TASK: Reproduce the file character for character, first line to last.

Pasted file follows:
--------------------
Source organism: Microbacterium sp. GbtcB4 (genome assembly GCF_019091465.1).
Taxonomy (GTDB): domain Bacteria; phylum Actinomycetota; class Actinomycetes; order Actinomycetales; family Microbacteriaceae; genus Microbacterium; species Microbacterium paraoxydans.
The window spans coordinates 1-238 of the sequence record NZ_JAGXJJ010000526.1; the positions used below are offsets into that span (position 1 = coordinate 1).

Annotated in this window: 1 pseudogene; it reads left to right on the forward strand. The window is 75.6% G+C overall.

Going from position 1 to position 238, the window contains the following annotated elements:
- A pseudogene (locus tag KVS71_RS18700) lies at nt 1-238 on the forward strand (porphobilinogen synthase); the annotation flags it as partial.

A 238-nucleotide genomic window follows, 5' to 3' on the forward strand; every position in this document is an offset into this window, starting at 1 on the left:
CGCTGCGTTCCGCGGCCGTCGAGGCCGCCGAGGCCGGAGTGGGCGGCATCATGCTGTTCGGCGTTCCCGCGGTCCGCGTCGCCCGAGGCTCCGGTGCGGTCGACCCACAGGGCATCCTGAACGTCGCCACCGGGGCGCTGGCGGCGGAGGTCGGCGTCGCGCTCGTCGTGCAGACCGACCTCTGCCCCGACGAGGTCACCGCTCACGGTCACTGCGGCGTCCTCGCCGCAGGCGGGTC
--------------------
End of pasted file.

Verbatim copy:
Source organism: Microbacterium sp. GbtcB4 (genome assembly GCF_019091465.1).
Taxonomy (GTDB): domain Bacteria; phylum Actinomycetota; class Actinomycetes; order Actinomycetales; family Microbacteriaceae; genus Microbacterium; species Microbacterium paraoxydans.
The window spans coordinates 1-238 of the sequence record NZ_JAGXJJ010000526.1; the positions used below are offsets into that span (position 1 = coordinate 1).

Annotated in this window: 1 pseudogene; it reads left to right on the forward strand. The window is 75.6% G+C overall.

Going from position 1 to position 238, the window contains the following annotated elements:
- A pseudogene (locus tag KVS71_RS18700) lies at nt 1-238 on the forward strand (porphobilinogen synthase); the annotation flags it as partial.

A 238-nucleotide genomic window follows, 5' to 3' on the forward strand; every position in this document is an offset into this window, starting at 1 on the left:
CGCTGCGTTCCGCGGCCGTCGAGGCCGCCGAGGCCGGAGTGGGCGGCATCATGCTGTTCGGCGTTCCCGCGGTCCGCGTCGCCCGAGGCTCCGGTGCGGTCGACCCACAGGGCATCCTGAACGTCGCCACCGGGGCGCTGGCGGCGGAGGTCGGCGTCGCGCTCGTCGTGCAGACCGACCTCTGCCCCGACGAGGTCACCGCTCACGGTCACTGCGGCGTCCTCGCCGCAGGCGGGTC